One such device - the ITL-1000 Auto Safe Dialer, distributed to safe technicians by Lockmasters of Nicholasville, KY-can run through all the combinations necessary to open most three-wheel, combination safe locks in around 30 hours maximum. If just one number of the combination is known, the maximum dialing time is reduced to less than one hour. What makes autodialers really dangerous is the simplicity of operation-written and videotaped instructions are included.
A limited number of professional safe technicians have used manipulation to open some types of safe locks in the past. Manipulation, however, is a difficult skill to master and requires regular practice to maintain. To expect a criminal to master manipulation to steal from safes would be the equivalent of requiring car thieves to be master mechanics. An autodialer will open some locks specifically designed to thwart manipulation and can be attached to a safe and left to work unattended. When it opens a lock, it shuts itself off and stores the combination internally.
The device does have some limitations. Realizing the negative potential of the automatic dialer, the manufacturer designed the dial attachment so two small holes must be drilled into the dial. Most people-except for trained safe technicians-would probably not notice these holes, which can be filled with matching putty to avoid detection. The dial could also be replaced by an identical, undamaged one, but this would require knowledge of safe lock servicing.
A more important limitation centers on the types of locks the dialer can open. The less common four-wheel lock adds another factor of 100. Instead of 1,000,000 theoretical combinations, there are 100,000,000, putting the maximum opening time around 125 days! The autodialer is also limited in that it only works on locks using single-action dialing procedures, which simply means the combination is entered and the lock bolt retracted by dialing clockwise and counterclockwise. This procedure has nothing to do with a safe's handle, which may have to be turned as well.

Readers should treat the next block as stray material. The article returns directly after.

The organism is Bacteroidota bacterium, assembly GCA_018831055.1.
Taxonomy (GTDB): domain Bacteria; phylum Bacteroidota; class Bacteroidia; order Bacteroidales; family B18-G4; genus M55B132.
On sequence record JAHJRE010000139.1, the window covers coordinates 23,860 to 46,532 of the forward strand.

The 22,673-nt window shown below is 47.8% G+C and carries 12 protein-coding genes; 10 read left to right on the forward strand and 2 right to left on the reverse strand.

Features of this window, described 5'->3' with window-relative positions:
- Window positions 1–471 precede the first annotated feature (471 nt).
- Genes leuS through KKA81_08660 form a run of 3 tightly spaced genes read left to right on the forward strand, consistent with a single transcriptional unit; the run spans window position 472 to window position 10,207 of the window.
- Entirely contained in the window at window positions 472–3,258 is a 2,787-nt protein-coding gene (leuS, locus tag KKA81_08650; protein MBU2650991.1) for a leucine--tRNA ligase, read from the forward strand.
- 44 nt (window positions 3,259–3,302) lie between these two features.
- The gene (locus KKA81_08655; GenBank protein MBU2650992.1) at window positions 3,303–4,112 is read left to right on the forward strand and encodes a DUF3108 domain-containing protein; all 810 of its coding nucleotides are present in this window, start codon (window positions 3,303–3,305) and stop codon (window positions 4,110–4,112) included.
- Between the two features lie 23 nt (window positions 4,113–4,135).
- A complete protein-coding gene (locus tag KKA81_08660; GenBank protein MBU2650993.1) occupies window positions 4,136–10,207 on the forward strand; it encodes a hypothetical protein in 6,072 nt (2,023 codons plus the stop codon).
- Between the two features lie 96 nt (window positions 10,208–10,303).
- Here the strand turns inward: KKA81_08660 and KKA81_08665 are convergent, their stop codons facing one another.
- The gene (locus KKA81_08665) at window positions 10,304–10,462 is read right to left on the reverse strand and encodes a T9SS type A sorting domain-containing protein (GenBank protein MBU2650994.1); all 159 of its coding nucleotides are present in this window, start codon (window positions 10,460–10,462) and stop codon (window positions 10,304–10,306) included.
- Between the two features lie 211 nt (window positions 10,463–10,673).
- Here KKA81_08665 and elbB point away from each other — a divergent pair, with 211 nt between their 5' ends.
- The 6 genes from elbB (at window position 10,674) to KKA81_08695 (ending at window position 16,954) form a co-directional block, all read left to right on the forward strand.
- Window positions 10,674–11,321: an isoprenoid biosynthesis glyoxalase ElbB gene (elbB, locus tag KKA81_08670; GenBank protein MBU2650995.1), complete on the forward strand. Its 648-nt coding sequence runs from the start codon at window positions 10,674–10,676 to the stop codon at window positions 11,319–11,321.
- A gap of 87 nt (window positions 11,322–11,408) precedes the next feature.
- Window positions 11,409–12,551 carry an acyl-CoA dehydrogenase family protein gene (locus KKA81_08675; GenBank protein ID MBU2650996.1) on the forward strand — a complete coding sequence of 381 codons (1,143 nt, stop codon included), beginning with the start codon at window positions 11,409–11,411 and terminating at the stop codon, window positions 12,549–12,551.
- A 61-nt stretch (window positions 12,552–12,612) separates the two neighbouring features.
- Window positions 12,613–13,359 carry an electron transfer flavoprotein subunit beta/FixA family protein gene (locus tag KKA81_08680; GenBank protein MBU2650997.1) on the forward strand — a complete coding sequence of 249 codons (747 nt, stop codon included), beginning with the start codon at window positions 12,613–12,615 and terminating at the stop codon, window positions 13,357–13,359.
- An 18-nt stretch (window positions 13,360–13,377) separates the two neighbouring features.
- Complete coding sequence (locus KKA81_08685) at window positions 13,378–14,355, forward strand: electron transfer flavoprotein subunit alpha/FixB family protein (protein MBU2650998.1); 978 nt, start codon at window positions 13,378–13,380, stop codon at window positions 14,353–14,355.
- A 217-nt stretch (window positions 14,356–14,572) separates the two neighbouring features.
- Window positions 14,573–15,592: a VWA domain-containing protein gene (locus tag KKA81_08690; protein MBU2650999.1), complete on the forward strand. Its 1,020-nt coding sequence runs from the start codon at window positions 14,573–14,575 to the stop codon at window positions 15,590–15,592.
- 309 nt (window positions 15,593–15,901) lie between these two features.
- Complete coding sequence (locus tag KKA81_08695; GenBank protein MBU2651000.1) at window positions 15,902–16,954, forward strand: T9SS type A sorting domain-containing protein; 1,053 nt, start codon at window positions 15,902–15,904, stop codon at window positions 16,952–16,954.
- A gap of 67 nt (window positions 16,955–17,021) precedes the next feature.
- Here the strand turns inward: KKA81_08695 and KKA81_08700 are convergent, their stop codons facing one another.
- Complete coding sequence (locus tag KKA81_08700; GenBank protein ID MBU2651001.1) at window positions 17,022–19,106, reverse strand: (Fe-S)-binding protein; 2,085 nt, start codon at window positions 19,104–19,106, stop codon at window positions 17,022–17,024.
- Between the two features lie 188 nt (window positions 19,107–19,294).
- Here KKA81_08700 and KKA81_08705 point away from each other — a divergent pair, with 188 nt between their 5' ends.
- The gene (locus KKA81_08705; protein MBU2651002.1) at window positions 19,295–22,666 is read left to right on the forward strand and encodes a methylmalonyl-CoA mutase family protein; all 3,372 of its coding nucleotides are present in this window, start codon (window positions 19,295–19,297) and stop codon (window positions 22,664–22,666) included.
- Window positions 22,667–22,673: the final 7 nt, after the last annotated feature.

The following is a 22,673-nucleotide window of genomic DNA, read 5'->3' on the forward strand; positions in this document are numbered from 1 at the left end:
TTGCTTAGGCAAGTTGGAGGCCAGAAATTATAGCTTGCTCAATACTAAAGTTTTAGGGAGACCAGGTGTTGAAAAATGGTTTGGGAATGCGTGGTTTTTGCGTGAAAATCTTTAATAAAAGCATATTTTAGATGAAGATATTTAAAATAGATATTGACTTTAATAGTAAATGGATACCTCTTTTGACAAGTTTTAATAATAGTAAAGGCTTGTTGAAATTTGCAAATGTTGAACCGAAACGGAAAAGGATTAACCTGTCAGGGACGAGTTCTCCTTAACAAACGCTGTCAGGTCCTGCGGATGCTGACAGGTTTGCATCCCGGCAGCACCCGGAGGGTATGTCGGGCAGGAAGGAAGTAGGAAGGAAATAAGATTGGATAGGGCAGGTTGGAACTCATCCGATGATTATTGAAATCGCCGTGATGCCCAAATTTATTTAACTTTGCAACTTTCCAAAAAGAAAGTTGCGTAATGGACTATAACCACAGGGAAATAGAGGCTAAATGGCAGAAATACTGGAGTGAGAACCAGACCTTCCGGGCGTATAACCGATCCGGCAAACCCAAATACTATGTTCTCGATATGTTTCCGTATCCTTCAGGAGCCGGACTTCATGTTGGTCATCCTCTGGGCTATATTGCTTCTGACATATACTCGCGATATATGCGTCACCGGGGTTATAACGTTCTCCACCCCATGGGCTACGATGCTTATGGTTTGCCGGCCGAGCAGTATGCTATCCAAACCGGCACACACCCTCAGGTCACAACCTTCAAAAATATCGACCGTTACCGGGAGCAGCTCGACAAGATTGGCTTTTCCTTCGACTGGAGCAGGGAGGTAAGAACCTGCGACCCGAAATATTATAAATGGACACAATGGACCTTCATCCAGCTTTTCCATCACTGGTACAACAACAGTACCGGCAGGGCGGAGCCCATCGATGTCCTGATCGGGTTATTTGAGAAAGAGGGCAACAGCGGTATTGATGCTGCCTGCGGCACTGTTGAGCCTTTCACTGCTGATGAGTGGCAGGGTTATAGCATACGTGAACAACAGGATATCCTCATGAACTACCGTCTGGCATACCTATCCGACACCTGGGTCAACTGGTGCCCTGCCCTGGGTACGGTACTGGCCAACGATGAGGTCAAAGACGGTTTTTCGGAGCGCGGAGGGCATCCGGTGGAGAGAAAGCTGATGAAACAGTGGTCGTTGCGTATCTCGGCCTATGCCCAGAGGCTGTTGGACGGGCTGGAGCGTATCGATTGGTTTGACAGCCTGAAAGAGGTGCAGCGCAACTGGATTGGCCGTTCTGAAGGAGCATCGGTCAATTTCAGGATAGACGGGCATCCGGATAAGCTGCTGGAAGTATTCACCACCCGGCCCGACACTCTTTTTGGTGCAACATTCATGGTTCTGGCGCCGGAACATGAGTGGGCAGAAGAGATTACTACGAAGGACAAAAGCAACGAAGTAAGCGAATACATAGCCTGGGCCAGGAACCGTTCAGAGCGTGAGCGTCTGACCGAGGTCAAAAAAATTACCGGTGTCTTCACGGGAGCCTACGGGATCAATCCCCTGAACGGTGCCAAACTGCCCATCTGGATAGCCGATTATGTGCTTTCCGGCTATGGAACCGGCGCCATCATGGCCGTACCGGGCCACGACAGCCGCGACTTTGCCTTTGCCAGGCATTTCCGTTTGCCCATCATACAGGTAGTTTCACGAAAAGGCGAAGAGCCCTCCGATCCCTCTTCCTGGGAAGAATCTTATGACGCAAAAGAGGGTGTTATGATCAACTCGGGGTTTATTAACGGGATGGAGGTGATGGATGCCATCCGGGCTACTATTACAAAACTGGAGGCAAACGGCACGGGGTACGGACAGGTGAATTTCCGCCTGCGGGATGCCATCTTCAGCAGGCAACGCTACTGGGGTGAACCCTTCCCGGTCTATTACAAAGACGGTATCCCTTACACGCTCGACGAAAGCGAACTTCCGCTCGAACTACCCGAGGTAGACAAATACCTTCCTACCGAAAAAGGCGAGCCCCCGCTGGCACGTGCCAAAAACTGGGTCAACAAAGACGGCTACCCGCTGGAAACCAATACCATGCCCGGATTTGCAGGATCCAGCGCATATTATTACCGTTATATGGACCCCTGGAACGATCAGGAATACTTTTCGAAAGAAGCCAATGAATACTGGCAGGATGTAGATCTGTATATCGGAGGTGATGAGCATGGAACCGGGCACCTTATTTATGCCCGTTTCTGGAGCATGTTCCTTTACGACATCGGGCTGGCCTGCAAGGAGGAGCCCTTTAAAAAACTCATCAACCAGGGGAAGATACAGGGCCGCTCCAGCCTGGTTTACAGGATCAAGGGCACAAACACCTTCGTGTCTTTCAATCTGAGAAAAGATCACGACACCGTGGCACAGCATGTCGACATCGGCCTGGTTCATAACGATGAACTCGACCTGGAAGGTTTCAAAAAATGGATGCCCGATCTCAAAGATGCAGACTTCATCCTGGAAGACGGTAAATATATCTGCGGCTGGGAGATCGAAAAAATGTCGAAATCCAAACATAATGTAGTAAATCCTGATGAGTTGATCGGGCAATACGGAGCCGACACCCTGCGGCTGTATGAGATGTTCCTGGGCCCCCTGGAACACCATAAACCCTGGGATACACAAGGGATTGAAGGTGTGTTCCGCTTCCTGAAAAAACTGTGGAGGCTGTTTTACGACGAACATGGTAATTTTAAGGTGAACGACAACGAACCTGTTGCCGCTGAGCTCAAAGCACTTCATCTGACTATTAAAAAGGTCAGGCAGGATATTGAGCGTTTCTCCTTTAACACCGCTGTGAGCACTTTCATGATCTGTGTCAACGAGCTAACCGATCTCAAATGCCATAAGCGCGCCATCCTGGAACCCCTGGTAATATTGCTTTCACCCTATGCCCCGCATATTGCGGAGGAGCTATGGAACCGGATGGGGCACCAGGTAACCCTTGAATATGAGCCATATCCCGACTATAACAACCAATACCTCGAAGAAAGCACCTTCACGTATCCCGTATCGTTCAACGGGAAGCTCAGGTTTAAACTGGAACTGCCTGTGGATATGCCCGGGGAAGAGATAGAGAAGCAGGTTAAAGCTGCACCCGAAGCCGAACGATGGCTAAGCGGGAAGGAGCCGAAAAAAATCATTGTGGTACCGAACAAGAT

Locks requiring secondary actions in the opening process are still immune to the autodialer. For example, after its combination is entered, a lock may require the dial to be returned to zero, pushed in and released, and then turned a few degrees more until it stops. Until the introduction of the autodialer, some users expressed a preference for the simpler, single-action locks. Now the extra protection afforded by secondary action locks has overshadowed all other considerations.
The majority of safes in North America are equipped with three-wheel, single-action combination locks. When these units were constructed and sold, no automatic-dialer threat existed. Now, not only is it real, but it can no longer be ignored. Security officers and insurance carriers need to become aware of how automatic dialers work and what types of combination locks thwart them.
The fictitious Brent Atkinson was lucky-his business could have easily suffered a loss from which it would have been difficult to recover. His insurance company would have been understandably reluctant to settle in a case where there was no sign of forced entry. For a total of $150, he had a technician install a dual-action combination lock on his safe-a small price to pay to protect the thousands of dollars in negotiables inside. Now Brent is an authority on the automatic dialer. The rest of us need to catch up with his knowledge-hopefully before the same experience happens to us.
About the Author . . . Brian D. Costley is the director of education for Sargent & Greenleaf Inc. in Nicholasville, KY. He is a member of the Associated Locksmiths of America, the Safe & Vault Technicians Association, and Safecrackers International.
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|Author:||Costley, Brian D.|
|Date:||Mar 1, 1990|